Ditch the mints! Thumb-sized ‘sniffing’ sensor can detect if you have BAD BREATH by testing for hydrogen sulfide in your exhaled air
- South Korean team’s prototype device detects hydrogen sulfide on the breath
- Hydrogen sulfide is created by oral bacteria and is known for its pungent odour
- Presence of H2S, or bad breath, could then be displayed on a smartphone app
In case you forget the mints on a first date, scientists have made a portable, thumb-sized prototype device that quickly ‘sniffs out’ bad breath.
Created by experts in South Korea, the device detects the presence of hydrogen sulfide (H2S) – the gas that makes breath bad.
After exhaling into the device, presence of H2S on the breath could be displayed on an accompanying smartphone app.
As well as an social faux pas, bad breath is a natural warning sign, potentially indicating serious dental issues.
Image from the Korean experts’ paper shows how the device can offer rapid detection of hydrogen sulfide in human breath
The study has been conducted by experts at Samsung Electronics and Korea Advanced Institute of Science and Technology (KAIST) in Daejeon, South Korea.
‘Continuous monitoring of hydrogen sulfide (H2S) in human breath for early stage diagnosis of halitosis [bad breath] is of great significance for prevention of dental diseases,’ they say in their paper.
‘This study offers possibilities for direct, highly reliable and rapid detection of H2S in real human breath without the need of any collection or filtering equipment.’
H2S is created inside the body in small doses – and is perhaps best known for carrying the torrid smell of rotten eggs.
H2S and other foul-smelling sulfur by-products are excreted as waste by bacteria on the tongue and below the gum line.
Unfortunately for the people around us, they’re are present in the air we exhale, making good oral hygiene crucial on a first date or a job interview to combat the smell.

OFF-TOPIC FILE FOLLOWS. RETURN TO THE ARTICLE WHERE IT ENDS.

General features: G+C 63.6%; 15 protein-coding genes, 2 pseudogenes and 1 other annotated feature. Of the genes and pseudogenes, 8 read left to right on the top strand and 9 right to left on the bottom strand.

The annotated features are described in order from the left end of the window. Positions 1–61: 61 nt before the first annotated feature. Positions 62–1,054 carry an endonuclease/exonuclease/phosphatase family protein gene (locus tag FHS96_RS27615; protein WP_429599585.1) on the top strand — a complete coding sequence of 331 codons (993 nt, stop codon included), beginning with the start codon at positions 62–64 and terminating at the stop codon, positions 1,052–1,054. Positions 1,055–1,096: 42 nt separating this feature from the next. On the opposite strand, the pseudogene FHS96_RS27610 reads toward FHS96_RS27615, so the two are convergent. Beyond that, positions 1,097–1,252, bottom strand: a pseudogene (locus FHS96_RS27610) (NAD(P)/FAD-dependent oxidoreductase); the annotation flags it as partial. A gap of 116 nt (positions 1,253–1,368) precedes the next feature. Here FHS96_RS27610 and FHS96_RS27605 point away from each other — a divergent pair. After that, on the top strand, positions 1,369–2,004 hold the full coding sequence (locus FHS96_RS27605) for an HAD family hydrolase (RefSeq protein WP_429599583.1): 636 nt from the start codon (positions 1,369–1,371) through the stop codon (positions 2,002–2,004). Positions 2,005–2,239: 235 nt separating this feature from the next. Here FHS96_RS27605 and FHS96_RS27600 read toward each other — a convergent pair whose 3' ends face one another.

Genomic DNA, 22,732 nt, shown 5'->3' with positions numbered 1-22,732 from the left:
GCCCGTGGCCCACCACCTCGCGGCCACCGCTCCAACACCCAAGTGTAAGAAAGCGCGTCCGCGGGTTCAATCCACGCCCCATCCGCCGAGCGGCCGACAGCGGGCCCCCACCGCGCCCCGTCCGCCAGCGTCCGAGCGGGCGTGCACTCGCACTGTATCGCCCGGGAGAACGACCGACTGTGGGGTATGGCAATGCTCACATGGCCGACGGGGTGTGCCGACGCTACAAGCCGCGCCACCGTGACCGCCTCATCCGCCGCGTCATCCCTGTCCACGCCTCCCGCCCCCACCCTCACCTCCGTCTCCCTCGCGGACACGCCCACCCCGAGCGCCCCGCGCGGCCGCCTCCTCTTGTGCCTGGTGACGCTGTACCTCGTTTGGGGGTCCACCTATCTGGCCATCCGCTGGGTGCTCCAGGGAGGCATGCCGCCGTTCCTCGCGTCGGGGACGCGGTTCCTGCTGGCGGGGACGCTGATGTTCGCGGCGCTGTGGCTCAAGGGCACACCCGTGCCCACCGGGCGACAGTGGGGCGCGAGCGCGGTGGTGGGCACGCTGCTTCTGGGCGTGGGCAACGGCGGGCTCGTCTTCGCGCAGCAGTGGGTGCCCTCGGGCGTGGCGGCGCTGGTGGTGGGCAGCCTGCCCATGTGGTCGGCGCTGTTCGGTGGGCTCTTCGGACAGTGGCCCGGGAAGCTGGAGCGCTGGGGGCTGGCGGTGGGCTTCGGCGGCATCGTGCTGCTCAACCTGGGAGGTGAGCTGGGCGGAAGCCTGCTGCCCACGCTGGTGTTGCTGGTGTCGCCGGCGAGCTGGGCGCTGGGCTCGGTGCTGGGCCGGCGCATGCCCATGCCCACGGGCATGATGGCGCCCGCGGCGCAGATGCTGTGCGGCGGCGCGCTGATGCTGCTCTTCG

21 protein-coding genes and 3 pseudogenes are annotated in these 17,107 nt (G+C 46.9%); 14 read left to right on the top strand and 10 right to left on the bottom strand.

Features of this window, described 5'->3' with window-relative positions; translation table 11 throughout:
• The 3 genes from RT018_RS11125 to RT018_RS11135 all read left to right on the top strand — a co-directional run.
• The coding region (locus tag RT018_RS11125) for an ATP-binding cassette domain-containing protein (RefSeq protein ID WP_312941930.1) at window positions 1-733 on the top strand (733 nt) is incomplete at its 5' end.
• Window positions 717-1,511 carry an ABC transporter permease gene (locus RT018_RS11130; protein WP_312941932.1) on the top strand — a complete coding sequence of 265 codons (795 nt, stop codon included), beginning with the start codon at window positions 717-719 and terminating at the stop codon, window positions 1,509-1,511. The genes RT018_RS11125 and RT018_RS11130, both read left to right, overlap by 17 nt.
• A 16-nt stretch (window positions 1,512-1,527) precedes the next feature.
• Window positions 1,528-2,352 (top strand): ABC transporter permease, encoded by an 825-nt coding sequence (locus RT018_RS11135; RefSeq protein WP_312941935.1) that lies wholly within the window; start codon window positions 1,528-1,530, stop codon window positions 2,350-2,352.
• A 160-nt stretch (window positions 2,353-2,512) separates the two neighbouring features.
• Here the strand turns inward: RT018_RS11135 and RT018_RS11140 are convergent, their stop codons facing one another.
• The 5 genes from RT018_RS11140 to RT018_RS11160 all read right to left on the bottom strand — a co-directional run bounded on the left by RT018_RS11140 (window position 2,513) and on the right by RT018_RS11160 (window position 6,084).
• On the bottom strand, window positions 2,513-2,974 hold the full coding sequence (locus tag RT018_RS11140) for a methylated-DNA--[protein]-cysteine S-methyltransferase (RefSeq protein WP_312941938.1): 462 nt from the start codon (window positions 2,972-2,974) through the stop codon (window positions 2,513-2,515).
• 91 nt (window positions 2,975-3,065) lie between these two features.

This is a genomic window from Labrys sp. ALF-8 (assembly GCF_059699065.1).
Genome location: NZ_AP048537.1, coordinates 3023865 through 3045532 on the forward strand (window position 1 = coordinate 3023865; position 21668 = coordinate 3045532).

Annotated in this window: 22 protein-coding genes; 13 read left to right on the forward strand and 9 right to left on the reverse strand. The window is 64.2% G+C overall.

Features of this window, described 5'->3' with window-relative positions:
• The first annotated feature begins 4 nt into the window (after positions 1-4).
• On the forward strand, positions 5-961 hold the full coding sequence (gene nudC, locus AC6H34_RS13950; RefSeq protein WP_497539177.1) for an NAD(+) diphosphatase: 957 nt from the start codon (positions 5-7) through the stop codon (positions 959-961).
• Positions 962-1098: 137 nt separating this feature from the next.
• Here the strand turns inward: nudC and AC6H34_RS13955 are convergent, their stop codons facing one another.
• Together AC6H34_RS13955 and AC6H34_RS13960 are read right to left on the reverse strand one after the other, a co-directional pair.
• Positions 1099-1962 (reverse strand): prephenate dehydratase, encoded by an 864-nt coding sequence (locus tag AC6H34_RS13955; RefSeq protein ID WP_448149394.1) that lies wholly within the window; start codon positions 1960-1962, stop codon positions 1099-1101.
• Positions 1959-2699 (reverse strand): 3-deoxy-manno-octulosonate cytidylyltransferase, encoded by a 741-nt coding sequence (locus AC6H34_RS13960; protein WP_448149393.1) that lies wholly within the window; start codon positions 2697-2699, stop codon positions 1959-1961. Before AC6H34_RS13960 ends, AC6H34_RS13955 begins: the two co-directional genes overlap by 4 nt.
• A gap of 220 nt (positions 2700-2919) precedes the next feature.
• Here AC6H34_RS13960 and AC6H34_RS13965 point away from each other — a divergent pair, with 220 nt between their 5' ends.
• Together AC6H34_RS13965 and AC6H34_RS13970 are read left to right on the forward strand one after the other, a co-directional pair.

WHY YOU CAN’T SMELL YOUR OWN BREATH BY BLOWING INTO YOUR HAND
Contrary to popular belief, you cannot check your breath by blowing into your hand. It simply doesn’t work, according to dentist and bacteriologist Dr Howard Katz, founder of The Breath Company.
Your body is designed so that you cannot detect your own odour and your senses become used to the smell of your own breath.
It’s a process called acclimation which we have developed over centuries of evolution – it helps us to be able to distinguish strange smells quickly without being overwhelmed by our own odours.
You exhale your own breath constantly, so you become accustomed to your own smell.
Previously, some devices have been able to measure small amounts of H2S, but they’ve require exhaled air to be collected and tested on expensive instruments in a lab, which is not feasible for consumers.
Previous studies have shown that when some metal oxides react with sulfur-containing gases, their electrical conductivity changes.
And when metal oxides are paired with noble metal catalysts, they can become more sensitive and selective.
So, to develop a small, real-time bad-breath analyser, the team wanted to find the right combination of substances that would elicit the fastest and strongest response to H2S in air blown directly onto it.
The researchers mixed sodium chloride (an alkali metal salt) and platinum (a noble metal catalyst) nanoparticles with tungsten.
They then electrospun the solution into nanofibres that they heated, converting the tungsten into its metal oxide form.